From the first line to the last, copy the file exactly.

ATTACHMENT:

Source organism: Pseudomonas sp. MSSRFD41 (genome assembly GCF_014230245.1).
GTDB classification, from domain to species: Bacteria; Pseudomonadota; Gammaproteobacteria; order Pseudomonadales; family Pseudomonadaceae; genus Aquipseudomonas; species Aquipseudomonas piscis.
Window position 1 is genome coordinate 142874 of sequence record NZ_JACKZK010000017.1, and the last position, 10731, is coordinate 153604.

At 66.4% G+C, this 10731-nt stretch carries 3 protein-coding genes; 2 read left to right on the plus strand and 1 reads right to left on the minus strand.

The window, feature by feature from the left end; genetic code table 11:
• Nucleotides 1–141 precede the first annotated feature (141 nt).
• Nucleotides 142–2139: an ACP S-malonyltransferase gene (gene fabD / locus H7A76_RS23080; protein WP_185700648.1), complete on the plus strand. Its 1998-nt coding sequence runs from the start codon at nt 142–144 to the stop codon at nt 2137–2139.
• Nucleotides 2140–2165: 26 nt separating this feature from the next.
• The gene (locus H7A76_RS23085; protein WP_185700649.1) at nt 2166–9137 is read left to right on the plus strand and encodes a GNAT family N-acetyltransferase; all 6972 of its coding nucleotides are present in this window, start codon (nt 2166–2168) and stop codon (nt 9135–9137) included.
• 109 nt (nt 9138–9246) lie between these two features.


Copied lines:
Source organism: Pseudomonas sp. MSSRFD41 (genome assembly GCF_014230245.1).
GTDB classification, from domain to species: Bacteria; Pseudomonadota; Gammaproteobacteria; order Pseudomonadales; family Pseudomonadaceae; genus Aquipseudomonas; species Aquipseudomonas piscis.
Window position 1 is genome coordinate 142874 of sequence record NZ_JACKZK010000017.1, and the last position, 10731, is coordinate 153604.

At 66.4% G+C, this 10731-nt stretch carries 3 protein-coding genes; 2 read left to right on the plus strand and 1 reads right to left on the minus strand.

The window, feature by feature from the left end; genetic code table 11:
• Nucleotides 1–141 precede the first annotated feature (141 nt).
• Nucleotides 142–2139: an ACP S-malonyltransferase gene (gene fabD / locus H7A76_RS23080; protein WP_185700648.1), complete on the plus strand. Its 1998-nt coding sequence runs from the start codon at nt 142–144 to the stop codon at nt 2137–2139.
• Nucleotides 2140–2165: 26 nt separating this feature from the next.
• The gene (locus H7A76_RS23085; protein WP_185700649.1) at nt 2166–9137 is read left to right on the plus strand and encodes a GNAT family N-acetyltransferase; all 6972 of its coding nucleotides are present in this window, start codon (nt 2166–2168) and stop codon (nt 9135–9137) included.
• 109 nt (nt 9138–9246) lie between these two features.